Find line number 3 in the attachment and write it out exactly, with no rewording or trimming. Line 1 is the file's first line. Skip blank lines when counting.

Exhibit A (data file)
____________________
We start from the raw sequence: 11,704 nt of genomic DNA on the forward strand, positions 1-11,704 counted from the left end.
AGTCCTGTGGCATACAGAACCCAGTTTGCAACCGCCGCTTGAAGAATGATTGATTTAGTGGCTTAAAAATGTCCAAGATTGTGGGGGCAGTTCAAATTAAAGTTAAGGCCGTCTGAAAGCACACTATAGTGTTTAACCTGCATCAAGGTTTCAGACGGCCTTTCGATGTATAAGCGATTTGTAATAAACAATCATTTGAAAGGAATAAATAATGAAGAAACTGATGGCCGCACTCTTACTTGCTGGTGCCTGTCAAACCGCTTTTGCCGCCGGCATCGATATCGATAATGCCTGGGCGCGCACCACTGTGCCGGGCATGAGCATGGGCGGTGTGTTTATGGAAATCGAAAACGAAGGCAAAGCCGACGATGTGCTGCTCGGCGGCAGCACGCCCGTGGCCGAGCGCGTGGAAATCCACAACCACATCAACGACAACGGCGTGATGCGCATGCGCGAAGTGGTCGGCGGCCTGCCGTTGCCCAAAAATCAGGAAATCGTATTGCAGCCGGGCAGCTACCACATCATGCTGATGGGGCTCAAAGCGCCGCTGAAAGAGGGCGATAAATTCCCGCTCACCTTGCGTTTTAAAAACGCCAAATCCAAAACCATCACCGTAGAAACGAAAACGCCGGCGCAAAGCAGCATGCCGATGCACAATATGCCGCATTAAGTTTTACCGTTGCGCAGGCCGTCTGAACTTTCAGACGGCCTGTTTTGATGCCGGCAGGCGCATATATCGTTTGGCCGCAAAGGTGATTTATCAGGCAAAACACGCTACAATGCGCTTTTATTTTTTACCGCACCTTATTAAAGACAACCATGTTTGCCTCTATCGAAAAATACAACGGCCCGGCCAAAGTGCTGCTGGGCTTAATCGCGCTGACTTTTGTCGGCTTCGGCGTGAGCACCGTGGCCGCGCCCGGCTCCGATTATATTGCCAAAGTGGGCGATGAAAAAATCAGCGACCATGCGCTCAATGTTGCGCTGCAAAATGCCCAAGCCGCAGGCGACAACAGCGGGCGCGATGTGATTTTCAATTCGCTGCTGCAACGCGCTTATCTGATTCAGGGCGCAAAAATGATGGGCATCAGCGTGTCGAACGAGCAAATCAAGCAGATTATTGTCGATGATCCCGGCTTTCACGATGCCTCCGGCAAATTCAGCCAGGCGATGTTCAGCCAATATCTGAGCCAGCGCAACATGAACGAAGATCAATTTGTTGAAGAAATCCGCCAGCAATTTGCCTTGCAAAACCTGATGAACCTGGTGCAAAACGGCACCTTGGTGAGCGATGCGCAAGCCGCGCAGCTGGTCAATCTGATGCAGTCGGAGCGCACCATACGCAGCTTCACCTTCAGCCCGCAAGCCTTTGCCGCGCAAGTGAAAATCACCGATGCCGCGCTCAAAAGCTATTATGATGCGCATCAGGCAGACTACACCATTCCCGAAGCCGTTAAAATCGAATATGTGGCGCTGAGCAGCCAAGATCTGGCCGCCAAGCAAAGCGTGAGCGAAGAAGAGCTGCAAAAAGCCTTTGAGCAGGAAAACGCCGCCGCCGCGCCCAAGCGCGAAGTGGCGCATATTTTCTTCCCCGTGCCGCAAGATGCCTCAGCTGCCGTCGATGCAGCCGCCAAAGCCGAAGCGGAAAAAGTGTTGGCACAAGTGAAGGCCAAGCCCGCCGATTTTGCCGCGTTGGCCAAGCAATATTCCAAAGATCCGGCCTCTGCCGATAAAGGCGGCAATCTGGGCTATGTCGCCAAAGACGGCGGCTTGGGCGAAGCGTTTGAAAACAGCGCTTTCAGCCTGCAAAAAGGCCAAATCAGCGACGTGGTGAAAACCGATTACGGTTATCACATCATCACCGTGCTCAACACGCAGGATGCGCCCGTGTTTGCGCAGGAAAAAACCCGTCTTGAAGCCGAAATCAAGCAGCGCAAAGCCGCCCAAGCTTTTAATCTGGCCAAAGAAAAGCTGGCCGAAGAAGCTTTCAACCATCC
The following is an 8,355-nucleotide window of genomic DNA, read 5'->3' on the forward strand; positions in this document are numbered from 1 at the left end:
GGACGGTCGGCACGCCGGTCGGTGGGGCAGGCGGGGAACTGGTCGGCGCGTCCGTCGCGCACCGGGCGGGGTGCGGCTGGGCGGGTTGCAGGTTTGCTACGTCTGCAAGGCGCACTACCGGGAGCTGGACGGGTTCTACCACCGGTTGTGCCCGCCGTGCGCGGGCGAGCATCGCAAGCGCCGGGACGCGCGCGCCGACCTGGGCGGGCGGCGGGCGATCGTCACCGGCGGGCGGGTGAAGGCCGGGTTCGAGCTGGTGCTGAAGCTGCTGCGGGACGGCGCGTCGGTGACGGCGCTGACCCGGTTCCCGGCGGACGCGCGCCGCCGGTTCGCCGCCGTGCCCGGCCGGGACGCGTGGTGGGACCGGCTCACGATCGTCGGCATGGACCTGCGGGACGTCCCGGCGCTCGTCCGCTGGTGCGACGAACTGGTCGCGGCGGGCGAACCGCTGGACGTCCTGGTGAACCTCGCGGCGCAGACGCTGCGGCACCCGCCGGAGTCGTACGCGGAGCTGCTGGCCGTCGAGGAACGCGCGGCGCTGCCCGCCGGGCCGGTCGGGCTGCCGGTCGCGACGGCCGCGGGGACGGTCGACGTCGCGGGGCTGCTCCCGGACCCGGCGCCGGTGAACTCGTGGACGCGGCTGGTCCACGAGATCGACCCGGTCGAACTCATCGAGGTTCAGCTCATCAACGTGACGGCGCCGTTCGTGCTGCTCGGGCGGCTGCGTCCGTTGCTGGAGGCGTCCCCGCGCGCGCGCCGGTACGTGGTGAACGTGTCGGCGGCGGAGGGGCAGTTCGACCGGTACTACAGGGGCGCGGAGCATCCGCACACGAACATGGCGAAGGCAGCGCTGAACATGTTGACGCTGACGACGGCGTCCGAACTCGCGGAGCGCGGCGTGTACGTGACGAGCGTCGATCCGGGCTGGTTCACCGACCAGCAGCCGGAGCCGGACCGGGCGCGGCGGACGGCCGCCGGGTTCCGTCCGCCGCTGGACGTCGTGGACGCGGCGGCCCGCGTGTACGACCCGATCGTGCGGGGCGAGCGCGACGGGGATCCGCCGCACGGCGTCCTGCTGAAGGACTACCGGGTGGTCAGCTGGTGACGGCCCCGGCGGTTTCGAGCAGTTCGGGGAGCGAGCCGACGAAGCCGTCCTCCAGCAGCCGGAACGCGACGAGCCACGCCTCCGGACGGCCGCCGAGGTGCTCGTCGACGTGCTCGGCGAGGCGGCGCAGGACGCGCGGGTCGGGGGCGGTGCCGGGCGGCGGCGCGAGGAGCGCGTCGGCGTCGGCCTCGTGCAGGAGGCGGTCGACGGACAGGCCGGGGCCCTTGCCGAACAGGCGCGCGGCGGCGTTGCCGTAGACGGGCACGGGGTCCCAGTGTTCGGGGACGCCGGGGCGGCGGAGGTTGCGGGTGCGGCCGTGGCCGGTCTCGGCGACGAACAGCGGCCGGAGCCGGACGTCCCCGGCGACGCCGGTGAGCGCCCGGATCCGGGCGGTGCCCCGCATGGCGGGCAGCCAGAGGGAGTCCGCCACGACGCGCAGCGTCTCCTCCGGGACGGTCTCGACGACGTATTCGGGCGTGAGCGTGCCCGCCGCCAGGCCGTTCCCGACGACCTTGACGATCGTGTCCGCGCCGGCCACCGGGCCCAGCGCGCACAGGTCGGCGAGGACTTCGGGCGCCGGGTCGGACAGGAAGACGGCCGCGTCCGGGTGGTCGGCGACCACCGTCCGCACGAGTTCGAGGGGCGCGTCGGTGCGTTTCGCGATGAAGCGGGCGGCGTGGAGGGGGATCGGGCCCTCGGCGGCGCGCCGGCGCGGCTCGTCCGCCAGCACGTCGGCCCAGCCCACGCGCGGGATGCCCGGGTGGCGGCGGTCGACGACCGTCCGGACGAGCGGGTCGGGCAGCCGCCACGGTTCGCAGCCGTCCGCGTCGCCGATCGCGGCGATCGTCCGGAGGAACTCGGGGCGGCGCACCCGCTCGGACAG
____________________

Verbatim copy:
The following is an 8,355-nucleotide window of genomic DNA, read 5'->3' on the forward strand; positions in this document are numbered from 1 at the left end: